Seeds of Change Chapter 6: Start Modestly

From Vincentian Encyclopedia

From Vincentian Family News Blog's introduction to the Systemic Change: Seeds of Change series: Pope John Paul II encouraged people to analyze the situation of the poor carefully, to identify the structural roots of poverty, and to formulate concrete solutions.

This article continues a twenty chapter series offered by the members of the Commission for Promoting Systemic Change about strategies that are useful, often even essential, for bringing about such change.

Adopting as its starting point a group of projects in which systemic change has actually taken place, the Commission analyzed stories of leaders of successful projects. From these stories, the Commission sought to identify the strategies that helped produce lasting change. It soon became clear that many of the strategies that led to structural changes and transformed the circumstances of individuals and communities flowed from the Gospels and from our Vincentian tradition.


Systemic Change Strategy Six: Implement coherent strategies, starting modestly, delegating tasks and responsibilities, and providing quality services respectful of human dignity.


By Sister Ellen Flynn, D.C.

Sister Ellen Flynn, D.C.

Practical, concrete and effective services are the hallmark of our Vincentian pragmatism, underpinned by the absolute belief that each person is made in the image and likeness of God and is a temple of the Holy Spirit. The spark of divine life in every person is to be brought forth as we serve them both corporally and spiritually, in ways that are well thought out and achieve lasting results. All projects for the poor start modestly and grow into being. The original story of Vincent’s experience as Parish Priest of Chatillon les Dombes in many ways sets the pattern for the next strategy in our series:


Implement coherent strategies, starting modestly, delegating tasks and responsibilities, and providing quality services respectful of human dignity.


Start modestly: Chatillon

Vincent hears of a family in desperate need and gives a moving homily, thereby enlisting others - ‘God touched the hearts of my listeners’.


Upon visiting the family later he finds many others on the road offering assistance, including a great pile of provisions. He observes that suddenly the members of the family have more than they could possibly need, realises that some of the food would perish and be wasted – and they would be just as badly off. But this was a great, local beginning. What was needed was organisation!


Vincent made a plan, called a meeting, formed an association and delegated tasks and responsibilities to the people of the parish. From this seemingly small start a whole movement began. (Cf. Roman P. 123)


“There is a great charity”, he had said, “but it is badly organized”. Thus was born the Vincentian style of charity. (Like a Great Fire, 17). He gave birth to a network of grassroots organisational initiatives that channeled individual good will into effective service of the poor.


Start modestly: Madagascar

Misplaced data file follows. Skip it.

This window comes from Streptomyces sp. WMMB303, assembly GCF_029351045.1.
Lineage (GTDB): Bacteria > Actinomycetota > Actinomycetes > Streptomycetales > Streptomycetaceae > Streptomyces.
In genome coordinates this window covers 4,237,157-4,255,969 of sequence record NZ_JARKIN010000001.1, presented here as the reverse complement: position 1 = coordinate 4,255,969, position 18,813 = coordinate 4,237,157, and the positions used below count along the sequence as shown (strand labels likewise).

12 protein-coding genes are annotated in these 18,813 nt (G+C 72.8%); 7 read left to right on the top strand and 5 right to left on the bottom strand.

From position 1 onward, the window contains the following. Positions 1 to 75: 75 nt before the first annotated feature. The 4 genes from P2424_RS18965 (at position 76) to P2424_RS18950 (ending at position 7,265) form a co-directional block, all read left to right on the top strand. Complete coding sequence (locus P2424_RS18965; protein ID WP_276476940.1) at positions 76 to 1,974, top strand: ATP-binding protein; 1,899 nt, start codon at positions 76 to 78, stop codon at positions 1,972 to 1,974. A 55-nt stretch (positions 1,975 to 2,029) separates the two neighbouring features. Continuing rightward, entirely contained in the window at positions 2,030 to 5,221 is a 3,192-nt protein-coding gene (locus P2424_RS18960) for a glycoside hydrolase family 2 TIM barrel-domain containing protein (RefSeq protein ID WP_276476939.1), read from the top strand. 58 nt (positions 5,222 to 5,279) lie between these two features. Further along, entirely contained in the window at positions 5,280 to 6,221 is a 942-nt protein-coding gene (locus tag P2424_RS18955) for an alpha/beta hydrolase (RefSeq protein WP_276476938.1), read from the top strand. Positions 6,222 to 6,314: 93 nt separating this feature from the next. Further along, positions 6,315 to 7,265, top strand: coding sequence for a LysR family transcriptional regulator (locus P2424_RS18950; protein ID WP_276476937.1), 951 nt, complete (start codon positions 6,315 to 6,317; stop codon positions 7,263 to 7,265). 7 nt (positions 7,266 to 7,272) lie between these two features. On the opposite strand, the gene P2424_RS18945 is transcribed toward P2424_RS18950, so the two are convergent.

A similar story can be found in a present-day story of the AIC in Madagascar which began with a humble start and grew into an impressive network.


The first AIC groups in Madagascar began in 1988. Initially, four women, moved with compassion at the plight of street children, began to care for 15 of them. After a time, however, the number of children grew while the resources to care for them remained slight. The women became aware that, if they were to care for these children properly, they would need to find a new and more effective methodology.


With help of AIC International the volunteers organised themselves through the creation of a local network of mutual support and help. The situation in the country was alarming, and exacerbated by the lack of organization and structure. A small grant of one hundred dollars was obtained to start a nutritional project that has now become a national network against hunger and malnutrition, one that is now recognized by several international organisations such as UNICEF.


From Vincent’s story and from the AIC story we can see that Systemic Change begins with:

  • Defining a local and specific need
  • Starting to respond in a modest way
  • Building awareness
  • Enlisting and empowering an organised, multi-faceted response


Both Vincent and Louise, and later Frederick Ozanam and Elizabeth Ann Seton, insisted that services be carried out with competence, relevant skills and adequate resources. Louise, ever the practitioner, fretted if all was not right and would give enormously detailed instructions as to how tasks should be carried out. The quality of the service offered must provide a foundation of gentleness, respect and attention to the individual in need. The fact that we provide a quality service, gives a message to all about our regard for the human beings we serve, no matter how low their own self-esteem is, or how serious and degrading the issues.


What better way to sum up than in the compelling words of Frederick Ozanam:


‘Do not be afraid of new beginnings. Be creative. Be inventive. Organise new works of love in the service of the poor. You who have energy; who have enthusiasm; who want to do something of value for the future; be inventive, launch out; do not wait.’


Index of Systemic Change: Seeds of Change series